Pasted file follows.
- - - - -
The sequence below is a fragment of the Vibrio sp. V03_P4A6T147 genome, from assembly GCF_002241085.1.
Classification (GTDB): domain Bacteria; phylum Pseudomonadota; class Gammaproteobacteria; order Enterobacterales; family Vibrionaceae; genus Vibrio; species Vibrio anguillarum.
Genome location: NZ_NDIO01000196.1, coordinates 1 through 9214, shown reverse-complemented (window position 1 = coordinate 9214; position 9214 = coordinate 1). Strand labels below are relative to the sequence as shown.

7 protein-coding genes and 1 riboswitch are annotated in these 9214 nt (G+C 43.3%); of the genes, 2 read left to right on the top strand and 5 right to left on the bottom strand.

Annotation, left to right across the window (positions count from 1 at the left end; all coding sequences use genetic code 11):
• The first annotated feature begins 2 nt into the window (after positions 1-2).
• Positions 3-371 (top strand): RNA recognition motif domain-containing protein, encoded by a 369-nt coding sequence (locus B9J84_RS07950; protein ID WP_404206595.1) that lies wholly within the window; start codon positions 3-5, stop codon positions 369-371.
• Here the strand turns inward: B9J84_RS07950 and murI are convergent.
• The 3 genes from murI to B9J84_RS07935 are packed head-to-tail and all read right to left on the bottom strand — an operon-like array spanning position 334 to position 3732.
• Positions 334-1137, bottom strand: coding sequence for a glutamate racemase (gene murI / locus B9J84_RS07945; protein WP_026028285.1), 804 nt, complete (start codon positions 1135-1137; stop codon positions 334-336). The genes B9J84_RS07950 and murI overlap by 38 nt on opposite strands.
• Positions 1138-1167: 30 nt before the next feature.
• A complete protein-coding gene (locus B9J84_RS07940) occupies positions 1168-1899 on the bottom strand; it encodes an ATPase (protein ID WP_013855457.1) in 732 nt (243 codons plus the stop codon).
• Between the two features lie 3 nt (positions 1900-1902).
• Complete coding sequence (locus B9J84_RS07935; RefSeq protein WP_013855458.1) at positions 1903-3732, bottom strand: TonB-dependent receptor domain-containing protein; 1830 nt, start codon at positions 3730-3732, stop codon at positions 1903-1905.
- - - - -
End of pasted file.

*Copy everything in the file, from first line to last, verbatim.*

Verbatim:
The sequence below is a fragment of the Vibrio sp. V03_P4A6T147 genome, from assembly GCF_002241085.1.
Classification (GTDB): domain Bacteria; phylum Pseudomonadota; class Gammaproteobacteria; order Enterobacterales; family Vibrionaceae; genus Vibrio; species Vibrio anguillarum.
Genome location: NZ_NDIO01000196.1, coordinates 1 through 9214, shown reverse-complemented (window position 1 = coordinate 9214; position 9214 = coordinate 1). Strand labels below are relative to the sequence as shown.

7 protein-coding genes and 1 riboswitch are annotated in these 9214 nt (G+C 43.3%); of the genes, 2 read left to right on the top strand and 5 right to left on the bottom strand.

Annotation, left to right across the window (positions count from 1 at the left end; all coding sequences use genetic code 11):
• The first annotated feature begins 2 nt into the window (after positions 1-2).
• Positions 3-371 (top strand): RNA recognition motif domain-containing protein, encoded by a 369-nt coding sequence (locus B9J84_RS07950; protein ID WP_404206595.1) that lies wholly within the window; start codon positions 3-5, stop codon positions 369-371.
• Here the strand turns inward: B9J84_RS07950 and murI are convergent.
• The 3 genes from murI to B9J84_RS07935 are packed head-to-tail and all read right to left on the bottom strand — an operon-like array spanning position 334 to position 3732.
• Positions 334-1137, bottom strand: coding sequence for a glutamate racemase (gene murI / locus B9J84_RS07945; protein WP_026028285.1), 804 nt, complete (start codon positions 1135-1137; stop codon positions 334-336). The genes B9J84_RS07950 and murI overlap by 38 nt on opposite strands.
• Positions 1138-1167: 30 nt before the next feature.
• A complete protein-coding gene (locus B9J84_RS07940) occupies positions 1168-1899 on the bottom strand; it encodes an ATPase (protein ID WP_013855457.1) in 732 nt (243 codons plus the stop codon).
• Between the two features lie 3 nt (positions 1900-1902).
• Complete coding sequence (locus B9J84_RS07935; RefSeq protein WP_013855458.1) at positions 1903-3732, bottom strand: TonB-dependent receptor domain-containing protein; 1830 nt, start codon at positions 3730-3732, stop codon at positions 1903-1905.